The highly mutable and variable nature of HIV envelope glycoproteins (Env) has hindered the production of a vaccine capable of eliciting a long-term broadly neutralizing Ab response. As a result, researchers have focused their vaccine efforts on targeting the few stable conserved Env sites, including the docking site for HIV on CD4+ T cells (the CD4 binding site [CD4bs]). In this issue, Wang et al. (p. 3729) conduct a thorough analysis of the genetics, functionality, and durability of Env-elicited Ab responses to determine how B cell immunity evolves over time upon repeated challenge with the first generation trimeric HIV Env target YU2 gp140-F in adjuvant. The authors immunized two rhesus macaques five times at monthly intervals and collected PBMCs 1–3 wk after each vaccination for single-cell memory B cell analysis. They found that Env-specific B cells were highly diversified, whereas the CD4bs-specific memory B cell lineages had less diversity and exhibited unique genetic and functional properties, including BCRs with longer CDR3 lengths, increased hydrophobicity, altered electrostatic properties, and decreased thermostability. These unique features may have facilitated access to the CD4 binding loop epitope on gp120. A sizeable proportion of Env-specific and CD4bs-specific clones persisted throughout the immunization schedule and accumulated progressively more extensive somatic hypermutation (SHM) after each challenge. Memory B cells with a higher degree of SHM collected after later stage immunizations exhibited increased Env-binding affinity and more potent virus neutralization abilities, indicating that improved functionality paralleled the observed increase in SHM. These data provide crucial information about the dynamic evolution of HIV Env-specific B cell responses that may inform the development of future HIV vaccines.

Protease inhibitors (PIs) are an important component of highly active antiretroviral therapy, which has shifted HIV infection from a death sentence to a chronic illness. In addition to inhibiting the HIV-1 protease, PIs can also affect proteasomes and aminopeptidases of host cells and thus alter Ag processing and presentation. Kourjian et al. (p. 3595) have now assessed the ability of 5 HIV PIs to also alter cross-presentation by analyzing their effects on cathepsins, proteases that cleave Ags in endosomes and phagosomes and are activated by acidification of these organelles. Different PIs could directly augment or reduce the activity of different cathepsins, and the extent of these effects varied among immune cell types. Cathepsin activity is affected by pH changes, and two of the PIs, saquinavir (SQV) and nelfinavir (NFV), could reduce the phagosomal pH in dendritic cells and the endolysosomal pH in CD4+ T cells. Phagosomal pH reduction appeared to occur via SQV- and NFV-mediated inhibition of kinases responsible for NADPH oxidase 2 activity and subsequent reactive oxygen species production, suggesting an indirect route by which these PIs might enhance cathepsin activity. As a result of their effects on cathepsin activity, PIs could alter the degradation of peptides from HIV-1 Gag p24 and change the representation of epitopes presented on MHC class I and MHC class II molecules. These alterations were linked to PI-induced changes in CTL responses to cross-presented HIV-1 Gag p24 epitopes. The PIs under study could also affect the degradation of Ags from Mycobacterium tuberculosis and hepatitis C virus, which frequently coinfect HIV-infected individuals, and SQV treatment altered the self-derived MHC-bound peptidome in uninfected PBMCs, suggesting PI treatment could also modulate autoimmunity. This study has important implications for understanding how PI treatment can alter cathepsin activity both directly and indirectly and thereby broadly affect host immune responses.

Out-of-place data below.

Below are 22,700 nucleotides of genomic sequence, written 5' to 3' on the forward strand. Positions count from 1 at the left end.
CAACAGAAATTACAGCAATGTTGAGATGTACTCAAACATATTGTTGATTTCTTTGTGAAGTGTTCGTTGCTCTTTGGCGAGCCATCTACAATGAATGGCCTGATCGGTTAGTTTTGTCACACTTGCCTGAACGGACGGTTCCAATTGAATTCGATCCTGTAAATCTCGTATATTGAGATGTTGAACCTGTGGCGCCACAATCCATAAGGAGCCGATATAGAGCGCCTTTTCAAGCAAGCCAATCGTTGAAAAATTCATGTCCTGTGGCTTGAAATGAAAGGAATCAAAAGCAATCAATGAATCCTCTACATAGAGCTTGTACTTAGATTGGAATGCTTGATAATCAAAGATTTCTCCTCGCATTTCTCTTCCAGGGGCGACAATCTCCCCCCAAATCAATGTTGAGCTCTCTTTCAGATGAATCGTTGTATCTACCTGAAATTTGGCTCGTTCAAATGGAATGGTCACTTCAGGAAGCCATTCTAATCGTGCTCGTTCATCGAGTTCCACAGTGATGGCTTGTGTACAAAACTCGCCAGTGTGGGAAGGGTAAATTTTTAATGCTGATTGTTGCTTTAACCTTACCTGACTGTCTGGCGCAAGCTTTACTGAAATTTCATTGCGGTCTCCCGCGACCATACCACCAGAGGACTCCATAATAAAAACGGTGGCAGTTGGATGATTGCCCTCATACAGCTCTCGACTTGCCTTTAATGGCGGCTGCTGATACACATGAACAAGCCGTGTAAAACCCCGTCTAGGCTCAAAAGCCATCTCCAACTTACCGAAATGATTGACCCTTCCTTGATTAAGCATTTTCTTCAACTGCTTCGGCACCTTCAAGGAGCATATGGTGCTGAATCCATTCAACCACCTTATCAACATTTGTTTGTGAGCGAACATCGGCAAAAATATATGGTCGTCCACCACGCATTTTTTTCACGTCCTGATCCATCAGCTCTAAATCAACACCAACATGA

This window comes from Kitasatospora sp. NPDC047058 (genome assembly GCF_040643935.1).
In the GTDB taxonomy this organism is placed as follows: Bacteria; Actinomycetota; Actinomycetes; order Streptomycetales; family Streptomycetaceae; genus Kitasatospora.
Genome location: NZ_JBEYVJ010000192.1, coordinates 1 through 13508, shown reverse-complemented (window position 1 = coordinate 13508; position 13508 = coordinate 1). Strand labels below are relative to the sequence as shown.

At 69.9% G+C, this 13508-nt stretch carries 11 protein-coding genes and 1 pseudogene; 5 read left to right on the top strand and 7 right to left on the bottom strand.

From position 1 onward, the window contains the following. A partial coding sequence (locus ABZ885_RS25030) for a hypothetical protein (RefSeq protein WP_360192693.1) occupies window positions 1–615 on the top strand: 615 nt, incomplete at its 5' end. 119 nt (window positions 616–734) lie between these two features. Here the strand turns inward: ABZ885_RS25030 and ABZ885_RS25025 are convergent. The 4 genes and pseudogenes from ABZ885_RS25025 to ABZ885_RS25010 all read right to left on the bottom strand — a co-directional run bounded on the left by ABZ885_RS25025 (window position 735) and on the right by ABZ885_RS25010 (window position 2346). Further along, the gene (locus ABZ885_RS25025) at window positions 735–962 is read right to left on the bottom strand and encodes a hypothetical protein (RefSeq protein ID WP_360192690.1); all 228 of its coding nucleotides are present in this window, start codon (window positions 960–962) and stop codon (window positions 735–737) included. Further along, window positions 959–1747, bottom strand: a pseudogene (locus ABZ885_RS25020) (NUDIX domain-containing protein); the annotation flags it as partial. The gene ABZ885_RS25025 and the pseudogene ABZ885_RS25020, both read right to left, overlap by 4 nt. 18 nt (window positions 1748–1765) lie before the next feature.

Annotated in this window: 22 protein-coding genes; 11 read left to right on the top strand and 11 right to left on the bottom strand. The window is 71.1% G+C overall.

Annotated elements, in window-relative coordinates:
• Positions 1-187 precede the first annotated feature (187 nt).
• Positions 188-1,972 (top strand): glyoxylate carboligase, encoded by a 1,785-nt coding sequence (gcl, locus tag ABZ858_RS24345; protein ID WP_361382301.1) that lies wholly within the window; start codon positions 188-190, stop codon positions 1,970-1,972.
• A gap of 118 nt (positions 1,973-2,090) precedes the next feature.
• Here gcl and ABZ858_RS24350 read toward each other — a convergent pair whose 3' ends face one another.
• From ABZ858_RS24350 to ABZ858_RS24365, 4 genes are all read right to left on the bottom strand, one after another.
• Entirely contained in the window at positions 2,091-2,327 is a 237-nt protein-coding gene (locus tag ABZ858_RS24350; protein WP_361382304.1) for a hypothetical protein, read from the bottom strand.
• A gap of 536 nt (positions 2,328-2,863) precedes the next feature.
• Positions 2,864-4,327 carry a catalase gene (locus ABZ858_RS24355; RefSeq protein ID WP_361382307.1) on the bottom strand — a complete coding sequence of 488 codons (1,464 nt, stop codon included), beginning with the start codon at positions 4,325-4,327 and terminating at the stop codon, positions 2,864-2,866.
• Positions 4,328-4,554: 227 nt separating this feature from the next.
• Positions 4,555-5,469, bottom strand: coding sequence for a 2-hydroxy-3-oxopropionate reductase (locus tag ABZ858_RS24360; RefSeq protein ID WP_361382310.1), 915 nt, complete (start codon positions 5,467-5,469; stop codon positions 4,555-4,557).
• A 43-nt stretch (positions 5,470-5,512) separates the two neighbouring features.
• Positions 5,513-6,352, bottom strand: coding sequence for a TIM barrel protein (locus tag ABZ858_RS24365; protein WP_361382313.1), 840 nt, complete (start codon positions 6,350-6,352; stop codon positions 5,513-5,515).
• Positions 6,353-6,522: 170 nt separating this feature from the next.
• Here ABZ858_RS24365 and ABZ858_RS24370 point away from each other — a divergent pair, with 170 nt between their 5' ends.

A diverse pool of regulatory T cells (Tregs) is necessary to dampen immune responses and establish and maintain self-tolerance. Within this pool, phenotypically distinct subsets of quiescent central Tregs (cTregs) residing in secondary lymphoid tissues are thought to give rise to activated effector Tregs (eTregs) with enhanced suppressive capacity that localize to sites of inflammation in the tissues. In this issue, Toomer et al. (p. 3665) used immune profiling of mRNA transcripts and deep sequencing of TCR-β V regions to help define the genetic heterogeneity of and functional association between eTreg and cTreg subsets. They found that cTregs have heterogeneous Ly-6C expression, with Ly-6C+ cTregs exhibiting lower affinity TCRs, less suppressive capacity, and a diminished propensity to transition into eTregs than their Ly-6C counterparts. Ly-6C+ cTregs shared fewer TCR-β V region sequences with eTregs than did Ly-6C cTregs, which exhibited sequences in common with both Ly-6C+ cTregs and eTregs. This sequence sharing suggests that Ly-6C cTregs represent a transitional phenotype between eTregs and cTregs. eTregs were divided into four CD62Llo subsets based on CD69 and CD103 expression that had a high degree of similarity in their TCR-β repertoire but high variability in their transcriptional immune profiles. CD103 eTreg population transcriptional immune profiles shared similarities with those of cTregs, suggestive of a transitional population between cTregs and eTregs. cTregs adoptively transferred into autoimmune-prone recipients were able to transition into the eTreg phenotype, but these cells were less capable of suppressing autoimmunity than were cells that were eTregs at the time of adoptive transfer. Together, these results suggest that some, but not all, cTregs are capable of transitioning into eTregs, but it is likely that environmental programming of this more flexible Treg subset is necessary for the development of optimized suppression of autoimmunity.